Personal improvement experts have been advising us for years to focus most of our time on improving our strengths and managing our weaknesses. However, in working with Strengths Partnership, I have learned there is a third and much overlooked aspect of human performance we need to guard against — strengths in overdrive.
If Superman used the same strength to shake your hand as he did to stop a moving train, your crushed hand would be the result of a strength in overdrive. For myself, Enthusiasm is one of my productive strengths. Not unlike Superman can crush a hand, my Enthusiasm can sometimes crush a spirit when in overdrive. Upon some poignant reflection, I recently realized the impact of that on my own family.
The other day I called my father and asked him to do me a favor while he was out running errands that day. He returned having accomplished his errands and mine as well. You figure I would be excited he was able to help me on a day when the rest of the world seemed to need me for everything else. But my enthusiasm quickly went into overdrive once I learned that he didn’t do exactly what I wanted. Enthusiasm in overdrive looks like this: your enthusiasm can be seen as too emotive or overwhelming sometimes making others feel their views are not valued or appreciated. Perhaps my Self-confidence played a role in it as well; coming off brash or arrogant when in overdrive. The other thing working against me in this situation is that Flexibility is one of my weaker areas and when things go exactly as planned, it’s draining. Unfortunately, I ignored my own triggers of expectations and became enthusiastic in a negative way. This ruffled family feathers in a way that, needless to say, I am not proud of. I later gathered myself and apologized to my father, but unfortunately it was still hurtful when all he was trying to do was help.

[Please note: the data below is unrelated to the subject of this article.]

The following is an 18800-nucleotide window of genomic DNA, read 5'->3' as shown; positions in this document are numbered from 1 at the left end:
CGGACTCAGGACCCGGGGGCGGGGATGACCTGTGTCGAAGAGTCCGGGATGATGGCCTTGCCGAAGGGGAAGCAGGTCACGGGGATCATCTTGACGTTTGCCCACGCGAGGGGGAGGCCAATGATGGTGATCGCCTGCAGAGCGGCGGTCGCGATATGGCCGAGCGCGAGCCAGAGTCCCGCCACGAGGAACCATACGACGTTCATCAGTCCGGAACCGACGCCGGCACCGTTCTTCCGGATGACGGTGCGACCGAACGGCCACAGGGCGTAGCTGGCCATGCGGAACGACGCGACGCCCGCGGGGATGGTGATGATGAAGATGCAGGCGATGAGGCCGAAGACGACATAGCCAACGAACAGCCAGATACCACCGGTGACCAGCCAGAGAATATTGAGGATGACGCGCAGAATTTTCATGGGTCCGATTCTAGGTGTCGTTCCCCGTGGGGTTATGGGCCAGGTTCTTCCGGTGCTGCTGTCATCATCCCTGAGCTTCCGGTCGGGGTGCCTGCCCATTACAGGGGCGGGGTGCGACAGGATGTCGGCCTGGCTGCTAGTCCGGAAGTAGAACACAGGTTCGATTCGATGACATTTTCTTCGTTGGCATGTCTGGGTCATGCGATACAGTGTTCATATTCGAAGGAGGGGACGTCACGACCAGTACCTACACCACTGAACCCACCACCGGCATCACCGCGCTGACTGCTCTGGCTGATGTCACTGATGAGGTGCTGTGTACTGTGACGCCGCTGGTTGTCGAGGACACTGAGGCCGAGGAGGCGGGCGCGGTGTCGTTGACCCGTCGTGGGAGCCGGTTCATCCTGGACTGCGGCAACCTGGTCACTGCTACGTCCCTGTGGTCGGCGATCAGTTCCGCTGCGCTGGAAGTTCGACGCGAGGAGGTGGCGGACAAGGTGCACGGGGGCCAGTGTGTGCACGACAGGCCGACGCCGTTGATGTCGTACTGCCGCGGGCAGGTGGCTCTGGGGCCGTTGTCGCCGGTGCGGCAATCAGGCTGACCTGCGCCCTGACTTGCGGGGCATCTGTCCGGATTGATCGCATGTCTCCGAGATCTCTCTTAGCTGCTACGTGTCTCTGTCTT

Fortunately Self-improvement is also energizing for me and from this experience I have learned a lot. First, be aware of your productive strengths. There are many ways to discover them including asking others, reflective thinking and journaling, and even taking a strengths inventory assessment like the Strengthscope. Next, take the time to identify the triggers that push you to use your strengths in a way that is harmful to yourself and/or others. The key to preventing overdrive is to know how to keep from going there in the first place. It comes down to knowing he triggers that put you in overdrive, because once you cross the line, it is too late! Asking questions of yourself like “Am I going too far?,” or “Am I coming off too strong?” can be a helpful and intentional way slowing down and staying in your peak performance zone.
Our strengths can be our greatest asset and natural resource that we can draw on to build confidence, resilience, continue to develop, and perform at the highest levels. While strengths can be developed infinitely, knowing when to dial-up and dial-back strengths is a critical part of individual and leader agility. Strengths in overdrive can move you past peak performance and disrupt relationships, even with those close to you. Finally, be patient with yourself; growth is always a journey, not a destination.
Greg Smith is a leadership specialist with a passion for entrepreneurship and building great organizations. Born and raised in Youngstown, Ohio, Greg is a natural entrepreneur raised in family-owned construction and manufacturing companies. He has vast experience with teamsters, unions, and a staffs of over 150 individuals. Currently, Greg serves as the Chairman of Compco Industries (steel fabrication), the President of Ray Simon, Inc. (art and photo-realism), President of 1080 Media (print/video/web design), and Principal for Achievers USA. Greg has an MBA in Executive Leadership from University of Nebraska-Lincoln/Gallup University and a Bachelor’s degree in Business and Marketing from Miami University in Oxford, Ohio. Greg resides in Poland, Ohio, with his wife and four children.